these big piles of crap
don't count as decorative
it's not the MoMA
I think Grown-up-itis comes in several degrees and conditions. When you're 4 and you have it, you think you should be the boss of everyone. When you're 14 and you have it, you think everyone should leave you the eff alone (oh, poor, deluded teen self, becoming a grown-up means exactly the opposite).
But when you're 34, Grown-up-itis strikes often on Saturday mornings and often after you've been to someone else's house the day or week before. For me, today, it's centered around the house. The giant white walls in the house. The giant white naked walls in the house.
It appears that grown-ups have art in their homes. Or at least photographs on the walls. They also have systems of storage so that the ever growing, ever leaning, ever colorful piles of toys don't leave ugly marks on the giant, white, naked walls.
Also, grown-ups seems to have a better ability to hide markers, pencils, crayons and Sharpies than I do. This is evident by the fact that their walls are not covered with scribbles, blobs, streaks and smiley faces.
Now, I do have a leg up on a lot of the grown-ups, as my garage is FULL of artwork. Original oil paintings, still lifes, portraits, abstract works. Stored away under yards of plastic wrap, we have a gallery of work in there. At least a gallery. Maybe two.
This is just one of the many benefits of marrying a fine artist.
Convincing said fine artist to hang the work is another matter. Especially when the work is "college art."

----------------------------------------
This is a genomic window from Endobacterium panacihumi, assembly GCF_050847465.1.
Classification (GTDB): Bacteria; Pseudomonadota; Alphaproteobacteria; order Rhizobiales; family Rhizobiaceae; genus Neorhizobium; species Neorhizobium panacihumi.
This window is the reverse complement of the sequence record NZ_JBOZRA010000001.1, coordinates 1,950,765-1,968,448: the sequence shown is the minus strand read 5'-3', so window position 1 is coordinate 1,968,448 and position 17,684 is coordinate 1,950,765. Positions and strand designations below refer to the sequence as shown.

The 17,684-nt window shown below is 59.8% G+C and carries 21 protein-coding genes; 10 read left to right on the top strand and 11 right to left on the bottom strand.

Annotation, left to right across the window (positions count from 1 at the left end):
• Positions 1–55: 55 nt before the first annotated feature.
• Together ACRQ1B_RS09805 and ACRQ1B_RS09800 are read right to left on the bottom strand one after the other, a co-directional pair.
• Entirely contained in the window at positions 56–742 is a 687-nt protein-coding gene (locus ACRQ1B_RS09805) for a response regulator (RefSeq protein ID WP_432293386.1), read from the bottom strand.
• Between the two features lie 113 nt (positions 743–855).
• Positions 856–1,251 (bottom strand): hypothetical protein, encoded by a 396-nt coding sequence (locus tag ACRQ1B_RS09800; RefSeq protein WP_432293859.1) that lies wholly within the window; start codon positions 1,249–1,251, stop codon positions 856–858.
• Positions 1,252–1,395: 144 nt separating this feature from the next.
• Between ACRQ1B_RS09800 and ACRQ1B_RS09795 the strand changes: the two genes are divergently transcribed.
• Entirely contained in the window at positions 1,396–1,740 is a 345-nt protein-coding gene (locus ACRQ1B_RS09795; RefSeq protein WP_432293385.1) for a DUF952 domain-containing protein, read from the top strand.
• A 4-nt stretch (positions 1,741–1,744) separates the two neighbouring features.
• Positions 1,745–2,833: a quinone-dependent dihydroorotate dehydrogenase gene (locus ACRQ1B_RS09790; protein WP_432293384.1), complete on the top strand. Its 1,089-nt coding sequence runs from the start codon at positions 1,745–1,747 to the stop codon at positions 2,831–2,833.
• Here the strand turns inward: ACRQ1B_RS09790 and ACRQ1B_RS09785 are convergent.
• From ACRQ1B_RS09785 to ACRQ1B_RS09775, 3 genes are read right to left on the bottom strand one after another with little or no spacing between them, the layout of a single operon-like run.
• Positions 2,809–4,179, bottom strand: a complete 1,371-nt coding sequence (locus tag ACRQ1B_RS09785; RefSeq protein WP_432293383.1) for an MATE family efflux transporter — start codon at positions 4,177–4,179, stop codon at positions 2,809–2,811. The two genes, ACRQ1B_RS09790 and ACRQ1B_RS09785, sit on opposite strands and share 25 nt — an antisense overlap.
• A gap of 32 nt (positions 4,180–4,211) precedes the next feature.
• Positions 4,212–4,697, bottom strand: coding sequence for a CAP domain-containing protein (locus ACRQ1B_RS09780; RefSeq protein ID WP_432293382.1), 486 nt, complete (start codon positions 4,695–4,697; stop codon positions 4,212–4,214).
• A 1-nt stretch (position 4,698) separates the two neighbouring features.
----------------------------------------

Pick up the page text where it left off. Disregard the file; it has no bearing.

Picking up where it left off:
Note: I don't care if it's college art. I loved it in college, and I would love to see it in our house now. Art that has moved from a brownstone in Baltimore to an efficiency in Far West to a rental in Neiderwald to a home with three kids in south Austin… this art has been with us since the beginning and I think it would be lovely to have it on the walls again.
So here's to being a grown-up – and here's to convincing the other grown-up in the house that hanging art created when he was not quite a grown-up – in a house bought with money from his grown-up Workin' For The Man job – is ironic in a very MoMA way.
We can hang the paintings higher than Sharpie weilding hands can reach. And maybe we can drape the yards of plastic over the piles of toys and turn them into their own little art installations. There's nothing more grown-up than living INSIDE art, right?
If I can't convince him to put those paintings up, I might start an iPetition.
Or at least stop going to other people's houses where grown-up-itis is so virulent.